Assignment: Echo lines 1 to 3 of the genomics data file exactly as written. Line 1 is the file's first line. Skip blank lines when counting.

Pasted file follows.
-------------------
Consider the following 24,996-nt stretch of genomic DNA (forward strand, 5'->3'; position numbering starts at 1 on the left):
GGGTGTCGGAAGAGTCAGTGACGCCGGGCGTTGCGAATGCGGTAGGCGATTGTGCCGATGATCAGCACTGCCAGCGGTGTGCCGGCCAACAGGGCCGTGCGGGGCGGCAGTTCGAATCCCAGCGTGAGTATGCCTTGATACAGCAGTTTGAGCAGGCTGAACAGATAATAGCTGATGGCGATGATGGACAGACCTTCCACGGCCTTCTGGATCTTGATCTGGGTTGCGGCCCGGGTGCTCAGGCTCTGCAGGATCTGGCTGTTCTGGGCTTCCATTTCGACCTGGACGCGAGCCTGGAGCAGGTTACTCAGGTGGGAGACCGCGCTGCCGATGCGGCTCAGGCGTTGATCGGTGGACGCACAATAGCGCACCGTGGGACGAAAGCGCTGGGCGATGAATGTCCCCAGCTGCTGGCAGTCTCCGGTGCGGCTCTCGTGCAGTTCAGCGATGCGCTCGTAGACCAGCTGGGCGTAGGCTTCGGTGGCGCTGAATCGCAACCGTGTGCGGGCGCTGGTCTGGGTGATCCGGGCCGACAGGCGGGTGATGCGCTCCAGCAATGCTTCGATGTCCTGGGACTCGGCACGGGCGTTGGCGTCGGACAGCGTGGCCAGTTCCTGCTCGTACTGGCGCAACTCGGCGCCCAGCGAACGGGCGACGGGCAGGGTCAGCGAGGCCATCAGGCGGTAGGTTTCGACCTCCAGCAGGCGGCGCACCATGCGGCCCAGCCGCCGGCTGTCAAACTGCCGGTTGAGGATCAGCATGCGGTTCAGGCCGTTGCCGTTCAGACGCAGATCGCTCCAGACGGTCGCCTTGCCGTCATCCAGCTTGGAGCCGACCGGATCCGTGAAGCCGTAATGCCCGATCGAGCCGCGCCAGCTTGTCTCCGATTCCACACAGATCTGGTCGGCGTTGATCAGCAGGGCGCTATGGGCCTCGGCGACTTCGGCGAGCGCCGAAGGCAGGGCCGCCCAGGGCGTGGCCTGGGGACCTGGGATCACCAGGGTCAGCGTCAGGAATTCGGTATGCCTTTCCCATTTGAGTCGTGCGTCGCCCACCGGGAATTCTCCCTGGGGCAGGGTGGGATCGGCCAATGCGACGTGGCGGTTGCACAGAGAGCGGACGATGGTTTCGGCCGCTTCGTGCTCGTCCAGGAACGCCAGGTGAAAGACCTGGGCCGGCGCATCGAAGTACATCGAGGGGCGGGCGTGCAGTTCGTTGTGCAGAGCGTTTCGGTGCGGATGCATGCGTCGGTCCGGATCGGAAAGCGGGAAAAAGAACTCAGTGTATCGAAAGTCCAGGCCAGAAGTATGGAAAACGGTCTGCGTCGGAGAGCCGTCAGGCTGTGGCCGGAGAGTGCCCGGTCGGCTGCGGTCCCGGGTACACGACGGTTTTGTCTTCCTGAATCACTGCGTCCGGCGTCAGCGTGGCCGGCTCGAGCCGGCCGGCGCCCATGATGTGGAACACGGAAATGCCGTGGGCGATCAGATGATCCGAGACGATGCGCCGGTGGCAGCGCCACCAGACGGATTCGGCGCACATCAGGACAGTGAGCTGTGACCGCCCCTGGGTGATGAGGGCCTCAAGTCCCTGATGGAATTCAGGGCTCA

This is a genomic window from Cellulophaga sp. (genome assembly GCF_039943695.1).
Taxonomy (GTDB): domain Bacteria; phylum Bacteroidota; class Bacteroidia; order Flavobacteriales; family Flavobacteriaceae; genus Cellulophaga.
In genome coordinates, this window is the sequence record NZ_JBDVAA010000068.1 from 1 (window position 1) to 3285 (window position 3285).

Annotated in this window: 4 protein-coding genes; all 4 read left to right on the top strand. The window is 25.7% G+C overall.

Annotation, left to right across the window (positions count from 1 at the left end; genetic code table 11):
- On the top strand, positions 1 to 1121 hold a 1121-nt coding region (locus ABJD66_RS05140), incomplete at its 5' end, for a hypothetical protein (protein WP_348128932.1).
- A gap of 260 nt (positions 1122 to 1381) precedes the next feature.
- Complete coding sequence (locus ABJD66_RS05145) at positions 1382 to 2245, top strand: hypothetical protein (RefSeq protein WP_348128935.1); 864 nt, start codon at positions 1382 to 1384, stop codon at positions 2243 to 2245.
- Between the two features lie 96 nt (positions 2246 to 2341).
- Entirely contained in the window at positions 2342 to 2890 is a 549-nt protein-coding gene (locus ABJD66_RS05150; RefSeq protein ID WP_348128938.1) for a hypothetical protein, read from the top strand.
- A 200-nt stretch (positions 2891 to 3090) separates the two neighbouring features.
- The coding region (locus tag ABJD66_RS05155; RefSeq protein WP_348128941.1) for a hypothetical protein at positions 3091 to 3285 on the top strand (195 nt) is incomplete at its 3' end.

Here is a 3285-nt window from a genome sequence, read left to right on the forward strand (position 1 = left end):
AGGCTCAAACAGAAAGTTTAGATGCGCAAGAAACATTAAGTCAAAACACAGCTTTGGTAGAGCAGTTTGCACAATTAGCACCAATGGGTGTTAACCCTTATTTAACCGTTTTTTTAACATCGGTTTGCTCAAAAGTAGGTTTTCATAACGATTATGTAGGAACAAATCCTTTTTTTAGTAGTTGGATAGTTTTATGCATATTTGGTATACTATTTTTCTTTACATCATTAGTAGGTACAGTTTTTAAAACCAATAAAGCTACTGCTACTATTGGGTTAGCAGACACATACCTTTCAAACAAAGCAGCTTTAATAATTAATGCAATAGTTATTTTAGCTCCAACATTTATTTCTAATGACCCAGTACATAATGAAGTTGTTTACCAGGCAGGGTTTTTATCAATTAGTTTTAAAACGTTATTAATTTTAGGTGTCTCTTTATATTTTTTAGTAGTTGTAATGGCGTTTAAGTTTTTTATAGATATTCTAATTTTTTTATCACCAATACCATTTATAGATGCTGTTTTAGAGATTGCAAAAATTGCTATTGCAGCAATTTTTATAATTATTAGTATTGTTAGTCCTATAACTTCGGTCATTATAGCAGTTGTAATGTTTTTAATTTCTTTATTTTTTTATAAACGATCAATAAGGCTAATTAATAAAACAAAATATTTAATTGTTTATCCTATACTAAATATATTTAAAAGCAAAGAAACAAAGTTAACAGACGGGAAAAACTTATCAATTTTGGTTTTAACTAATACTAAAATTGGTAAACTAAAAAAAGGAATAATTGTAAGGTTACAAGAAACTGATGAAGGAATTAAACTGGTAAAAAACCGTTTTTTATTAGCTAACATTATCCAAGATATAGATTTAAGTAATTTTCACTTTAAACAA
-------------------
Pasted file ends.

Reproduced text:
Consider the following 24,996-nt stretch of genomic DNA (forward strand, 5'->3'; position numbering starts at 1 on the left):
GGGTGTCGGAAGAGTCAGTGACGCCGGGCGTTGCGAATGCGGTAGGCGATTGTGCCGATGATCAGCACTGCCAGCGGTGTGCCGGCCAACAGGGCCGTGCGGGGCGGCAGTTCGAATCCCAGCGTGAGTATGCCTTGATACAGCAGTTTGAGCAGGCTGAACAGATAATAGCTGATGGCGATGATGGACAGACCTTCCACGGCCTTCTGGATCTTGATCTGGGTTGCGGCCCGGGTGCTCAGGCTCTGCAGGATCTGGCTGTTCTGGGCTTCCATTTCGACCTGGACGCGAGCCTGGAGCAGGTTACTCAGGTGGGAGACCGCGCTGCCGATGCGGCTCAGGCGTTGATCGGTGGACGCACAATAGCGCACCGTGGGACGAAAGCGCTGGGCGATGAATGTCCCCAGCTGCTGGCAGTCTCCGGTGCGGCTCTCGTGCAGTTCAGCGATGCGCTCGTAGACCAGCTGGGCGTAGGCTTCGGTGGCGCTGAATCGCAACCGTGTGCGGGCGCTGGTCTGGGTGATCCGGGCCGACAGGCGGGTGATGCGCTCCAGCAATGCTTCGATGTCCTGGGACTCGGCACGGGCGTTGGCGTCGGACAGCGTGGCCAGTTCCTGCTCGTACTGGCGCAACTCGGCGCCCAGCGAACGGGCGACGGGCAGGGTCAGCGAGGCCATCAGGCGGTAGGTTTCGACCTCCAGCAGGCGGCGCACCATGCGGCCCAGCCGCCGGCTGTCAAACTGCCGGTTGAGGATCAGCATGCGGTTCAGGCCGTTGCCGTTCAGACGCAGATCGCTCCAGACGGTCGCCTTGCCGTCATCCAGCTTGGAGCCGACCGGATCCGTGAAGCCGTAATGCCCGATCGAGCCGCGCCAGCTTGTCTCCGATTCCACACAGATCTGGTCGGCGTTGATCAGCAGGGCGCTATGGGCCTCGGCGACTTCGGCGAGCGCCGAAGGCAGGGCCGCCCAGGGCGTGGCCTGGGGACCTGGGATCACCAGGGTCAGCGTCAGGAATTCGGTATGCCTTTCCCATTTGAGTCGTGCGTCGCCCACCGGGAATTCTCCCTGGGGCAGGGTGGGATCGGCCAATGCGACGTGGCGGTTGCACAGAGAGCGGACGATGGTTTCGGCCGCTTCGTGCTCGTCCAGGAACGCCAGGTGAAAGACCTGGGCCGGCGCATCGAAGTACATCGAGGGGCGGGCGTGCAGTTCGTTGTGCAGAGCGTTTCGGTGCGGATGCATGCGTCGGTCCGGATCGGAAAGCGGGAAAAAGAACTCAGTGTATCGAAAGTCCAGGCCAGAAGTATGGAAAACGGTCTGCGTCGGAGAGCCGTCAGGCTGTGGCCGGAGAGTGCCCGGTCGGCTGCGGTCCCGGGTACACGACGGTTTTGTCTTCCTGAATCACTGCGTCCGGCGTCAGCGTGGCCGGCTCGAGCCGGCCGGCGCCCATGATGTGGAACACGGAAATGCCGTGGGCGATCAGATGATCCGAGACGATGCGCCGGTGGCAGCGCCACCAGACGGATTCGGCGCACATCAGGACAGTGAGCTGTGACCGCCCCTGGGTGATGAGGGCCTCAAGTCCCTGATGGAATTCAGGGCTCA

This is a genomic window from Cellulophaga sp. (genome assembly GCF_039943695.1).